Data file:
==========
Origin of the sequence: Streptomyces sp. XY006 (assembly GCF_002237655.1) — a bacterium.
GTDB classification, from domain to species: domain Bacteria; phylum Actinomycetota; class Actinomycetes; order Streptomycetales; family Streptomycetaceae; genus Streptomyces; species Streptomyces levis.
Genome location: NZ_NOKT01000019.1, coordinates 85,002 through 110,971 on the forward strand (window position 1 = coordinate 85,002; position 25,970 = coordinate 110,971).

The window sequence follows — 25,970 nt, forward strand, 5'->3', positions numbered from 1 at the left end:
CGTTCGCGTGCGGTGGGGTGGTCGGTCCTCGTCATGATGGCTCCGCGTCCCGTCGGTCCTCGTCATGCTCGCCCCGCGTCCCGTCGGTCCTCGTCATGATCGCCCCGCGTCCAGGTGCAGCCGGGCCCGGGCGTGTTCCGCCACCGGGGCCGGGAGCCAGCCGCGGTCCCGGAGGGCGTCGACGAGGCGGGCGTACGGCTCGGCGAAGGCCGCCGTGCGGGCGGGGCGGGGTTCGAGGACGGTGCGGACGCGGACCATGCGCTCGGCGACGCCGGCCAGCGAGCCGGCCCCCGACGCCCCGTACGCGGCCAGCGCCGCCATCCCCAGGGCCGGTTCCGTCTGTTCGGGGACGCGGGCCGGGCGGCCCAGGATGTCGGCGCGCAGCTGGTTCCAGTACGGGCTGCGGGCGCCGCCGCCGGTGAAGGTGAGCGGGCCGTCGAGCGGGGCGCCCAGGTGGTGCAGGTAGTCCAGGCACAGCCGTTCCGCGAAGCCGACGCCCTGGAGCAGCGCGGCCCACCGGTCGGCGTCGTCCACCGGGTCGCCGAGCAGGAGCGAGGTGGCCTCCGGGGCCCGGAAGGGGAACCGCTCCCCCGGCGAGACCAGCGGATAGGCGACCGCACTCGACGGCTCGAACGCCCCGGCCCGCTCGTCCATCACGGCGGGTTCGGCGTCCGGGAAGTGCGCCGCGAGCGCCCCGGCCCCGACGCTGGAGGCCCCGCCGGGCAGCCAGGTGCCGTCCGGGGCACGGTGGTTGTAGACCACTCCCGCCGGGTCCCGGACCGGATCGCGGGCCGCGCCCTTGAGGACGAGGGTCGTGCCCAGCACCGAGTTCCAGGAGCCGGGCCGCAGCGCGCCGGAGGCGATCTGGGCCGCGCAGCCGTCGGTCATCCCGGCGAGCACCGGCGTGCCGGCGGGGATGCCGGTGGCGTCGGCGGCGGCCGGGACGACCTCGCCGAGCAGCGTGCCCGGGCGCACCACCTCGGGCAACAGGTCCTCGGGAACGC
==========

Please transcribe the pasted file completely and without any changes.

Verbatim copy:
Origin of the sequence: Streptomyces sp. XY006 (assembly GCF_002237655.1) — a bacterium.
GTDB classification, from domain to species: domain Bacteria; phylum Actinomycetota; class Actinomycetes; order Streptomycetales; family Streptomycetaceae; genus Streptomyces; species Streptomyces levis.
Genome location: NZ_NOKT01000019.1, coordinates 85,002 through 110,971 on the forward strand (window position 1 = coordinate 85,002; position 25,970 = coordinate 110,971).

The window sequence follows — 25,970 nt, forward strand, 5'->3', positions numbered from 1 at the left end:
CGTTCGCGTGCGGTGGGGTGGTCGGTCCTCGTCATGATGGCTCCGCGTCCCGTCGGTCCTCGTCATGCTCGCCCCGCGTCCCGTCGGTCCTCGTCATGATCGCCCCGCGTCCAGGTGCAGCCGGGCCCGGGCGTGTTCCGCCACCGGGGCCGGGAGCCAGCCGCGGTCCCGGAGGGCGTCGACGAGGCGGGCGTACGGCTCGGCGAAGGCCGCCGTGCGGGCGGGGCGGGGTTCGAGGACGGTGCGGACGCGGACCATGCGCTCGGCGACGCCGGCCAGCGAGCCGGCCCCCGACGCCCCGTACGCGGCCAGCGCCGCCATCCCCAGGGCCGGTTCCGTCTGTTCGGGGACGCGGGCCGGGCGGCCCAGGATGTCGGCGCGCAGCTGGTTCCAGTACGGGCTGCGGGCGCCGCCGCCGGTGAAGGTGAGCGGGCCGTCGAGCGGGGCGCCCAGGTGGTGCAGGTAGTCCAGGCACAGCCGTTCCGCGAAGCCGACGCCCTGGAGCAGCGCGGCCCACCGGTCGGCGTCGTCCACCGGGTCGCCGAGCAGGAGCGAGGTGGCCTCCGGGGCCCGGAAGGGGAACCGCTCCCCCGGCGAGACCAGCGGATAGGCGACCGCACTCGACGGCTCGAACGCCCCGGCCCGCTCGTCCATCACGGCGGGTTCGGCGTCCGGGAAGTGCGCCGCGAGCGCCCCGGCCCCGACGCTGGAGGCCCCGCCGGGCAGCCAGGTGCCGTCCGGGGCACGGTGGTTGTAGACCACTCCCGCCGGGTCCCGGACCGGATCGCGGGCCGCGCCCTTGAGGACGAGGGTCGTGCCCAGCACCGAGTTCCAGGAGCCGGGCCGCAGCGCGCCGGAGGCGATCTGGGCCGCGCAGCCGTCGGTCATCCCGGCGAGCACCGGCGTGCCGGCGGGGATGCCGGTGGCGTCGGCGGCGGCCGGGACGACCTCGCCGAGCAGCGTGCCCGGGCGCACCACCTCGGGCAACAGGTCCTCGGGAACGC